GenSight Biologics has recently released data showing the effectiveness of GS010, the company’s gene therapy for Leber Hereditary Optic Neuropathy (LHON), a mitochondrial disease that can lead to blindness. Like in previous studies, this therapy had a bilateral effect.
In LHON, the mitochondrial protein ND4 is poorly expressed through mitochondrial DNA (mtDNA). GS010 is a gene therapy that causes this protein to be allotropically expressed in the nucleus, after which it is shuttled to the mitochondria through messenger RNA. This makes GS010 a partial treatment for mitochondrial dysfunction, which is one of the hallmarks of aging.
RESCUE and REVERSE
We previously reported the results of GenSight’s REVERSE trial, which studied the effects of GS010 on people whose onset of LHON was between 6 and 12 months ago. RESCUE, by comparison, studied patients with LHON onset of 6 months or less. The studies are nearly identical otherwise, with REVERSE studying 37 patients and RESCUE studying 39.
GenSight’s data shows a similarity in disease progression between the two trials. The relevant graph shows that REVERSE may be more effective than RESCUE, and both injected and sham eyes continued to fail in the RESCUE trial before rebounding from a nadir. This suggests a time-dependent effect and will surely affect the development of future therapies based on GS010.
Both trials supported the company’s contention that a single injection into one eye affected both eyes, as sham-injected eyes performed only slightly worse than the corresponding treated eyes in both RESCUE and REVERSE. This bilateral improvement make the clinical effectiveness of GS010 less clear, however; neither trial employed pure control groups that did not have GS010 administration at all, as to do so would be to leave participants in these groups completely blind.
As with its REVERSE trial, the company noted the differences between GS010-treated eyes and those of patients in previous natural history studies, and the comparison was approximately as encouraging.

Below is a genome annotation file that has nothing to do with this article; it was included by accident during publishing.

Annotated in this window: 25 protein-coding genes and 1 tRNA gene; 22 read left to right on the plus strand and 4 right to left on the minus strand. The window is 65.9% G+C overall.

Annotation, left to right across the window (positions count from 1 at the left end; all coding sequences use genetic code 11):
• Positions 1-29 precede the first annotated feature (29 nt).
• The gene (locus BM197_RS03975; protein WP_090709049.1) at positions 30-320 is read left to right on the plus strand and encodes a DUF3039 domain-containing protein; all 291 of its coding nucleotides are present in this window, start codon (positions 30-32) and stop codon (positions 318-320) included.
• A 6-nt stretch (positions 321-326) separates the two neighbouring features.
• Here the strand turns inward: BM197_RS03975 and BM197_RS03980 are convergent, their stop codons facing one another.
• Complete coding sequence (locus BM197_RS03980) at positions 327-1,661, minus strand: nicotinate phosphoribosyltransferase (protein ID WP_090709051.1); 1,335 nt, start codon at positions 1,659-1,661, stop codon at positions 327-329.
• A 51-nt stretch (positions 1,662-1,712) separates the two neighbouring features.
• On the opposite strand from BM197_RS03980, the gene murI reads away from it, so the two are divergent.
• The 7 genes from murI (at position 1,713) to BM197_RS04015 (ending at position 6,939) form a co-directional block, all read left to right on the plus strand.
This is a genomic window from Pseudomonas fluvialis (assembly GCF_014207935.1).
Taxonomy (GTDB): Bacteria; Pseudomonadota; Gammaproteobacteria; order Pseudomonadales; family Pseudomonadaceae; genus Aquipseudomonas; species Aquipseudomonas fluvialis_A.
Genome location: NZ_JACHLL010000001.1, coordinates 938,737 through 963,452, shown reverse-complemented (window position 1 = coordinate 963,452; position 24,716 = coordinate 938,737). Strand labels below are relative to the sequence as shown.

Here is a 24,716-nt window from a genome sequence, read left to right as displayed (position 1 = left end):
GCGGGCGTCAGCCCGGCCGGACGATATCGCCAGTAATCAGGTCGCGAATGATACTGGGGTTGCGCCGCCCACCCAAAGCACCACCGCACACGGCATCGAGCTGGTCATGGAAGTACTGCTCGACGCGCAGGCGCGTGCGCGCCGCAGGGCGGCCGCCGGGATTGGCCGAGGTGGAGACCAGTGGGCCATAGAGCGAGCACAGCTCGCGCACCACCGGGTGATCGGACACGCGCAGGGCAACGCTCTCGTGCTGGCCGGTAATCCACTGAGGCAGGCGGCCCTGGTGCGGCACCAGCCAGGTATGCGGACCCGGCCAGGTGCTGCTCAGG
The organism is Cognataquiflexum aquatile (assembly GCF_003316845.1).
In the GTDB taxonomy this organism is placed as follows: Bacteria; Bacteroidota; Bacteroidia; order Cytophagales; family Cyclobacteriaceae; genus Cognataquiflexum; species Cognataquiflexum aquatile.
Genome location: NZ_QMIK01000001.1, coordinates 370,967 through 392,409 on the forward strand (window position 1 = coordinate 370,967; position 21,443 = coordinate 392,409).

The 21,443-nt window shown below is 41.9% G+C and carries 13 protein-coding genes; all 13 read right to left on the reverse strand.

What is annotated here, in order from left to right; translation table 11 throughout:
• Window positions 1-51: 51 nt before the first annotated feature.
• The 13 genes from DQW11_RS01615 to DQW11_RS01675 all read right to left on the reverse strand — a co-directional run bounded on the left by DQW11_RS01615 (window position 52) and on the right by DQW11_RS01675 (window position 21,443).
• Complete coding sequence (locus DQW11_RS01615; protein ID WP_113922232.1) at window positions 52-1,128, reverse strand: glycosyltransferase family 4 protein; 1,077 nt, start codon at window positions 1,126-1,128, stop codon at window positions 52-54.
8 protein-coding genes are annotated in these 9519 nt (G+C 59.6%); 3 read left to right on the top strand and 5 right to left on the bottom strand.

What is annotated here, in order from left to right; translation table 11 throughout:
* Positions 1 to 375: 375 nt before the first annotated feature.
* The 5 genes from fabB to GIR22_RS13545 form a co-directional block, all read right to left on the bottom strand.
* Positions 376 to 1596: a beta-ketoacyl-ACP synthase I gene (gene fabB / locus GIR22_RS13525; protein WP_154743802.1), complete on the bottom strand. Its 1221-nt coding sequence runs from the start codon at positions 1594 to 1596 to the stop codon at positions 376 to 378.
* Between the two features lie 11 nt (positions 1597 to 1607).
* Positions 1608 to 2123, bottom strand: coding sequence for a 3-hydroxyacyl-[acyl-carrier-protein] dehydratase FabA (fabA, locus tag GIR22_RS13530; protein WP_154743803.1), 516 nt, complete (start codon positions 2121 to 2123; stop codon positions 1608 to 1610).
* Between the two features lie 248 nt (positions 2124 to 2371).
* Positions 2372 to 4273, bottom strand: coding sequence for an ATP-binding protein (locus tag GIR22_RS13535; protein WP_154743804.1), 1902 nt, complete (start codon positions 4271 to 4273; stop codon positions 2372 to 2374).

The company is attempting to bring GS010 to market despite its difficulties in testing; it will have a meeting with the FDA next month and plans on meeting with the EMA (European Medical Agency) in early 2020, with the intent ot submitting a marketing application for European markets in the third quarter of 2020. We hope for GenSight’s success in this endeavor, and not only for the sake of people suffering from LHON, as it demonstrates that targeting mitochondrial dysfunction is a valid approach for therapies.
One of Many Genes
While GenSight’s approach works on ND4, there are many other genes in the mitochondria that could be better protected in the nucleus. If we were to allotropically expressing these genes there, rather than the mitochondria themselves, this would obviate the need for mtDNA at all, finishing the job that evolution started.
Our current MitoMouse campaign focuses on another mitochondrial gene, ATP8; similar to what GenSight is doing, allotropically expressing ATP8 in the nucleus would be a solution for even more mitochondrial disorders, including those caused by aging. Your donations help to make MitoMouse a reality, proving the concept of this therapy and bringing a swifter end to mitochondrial dysfunction.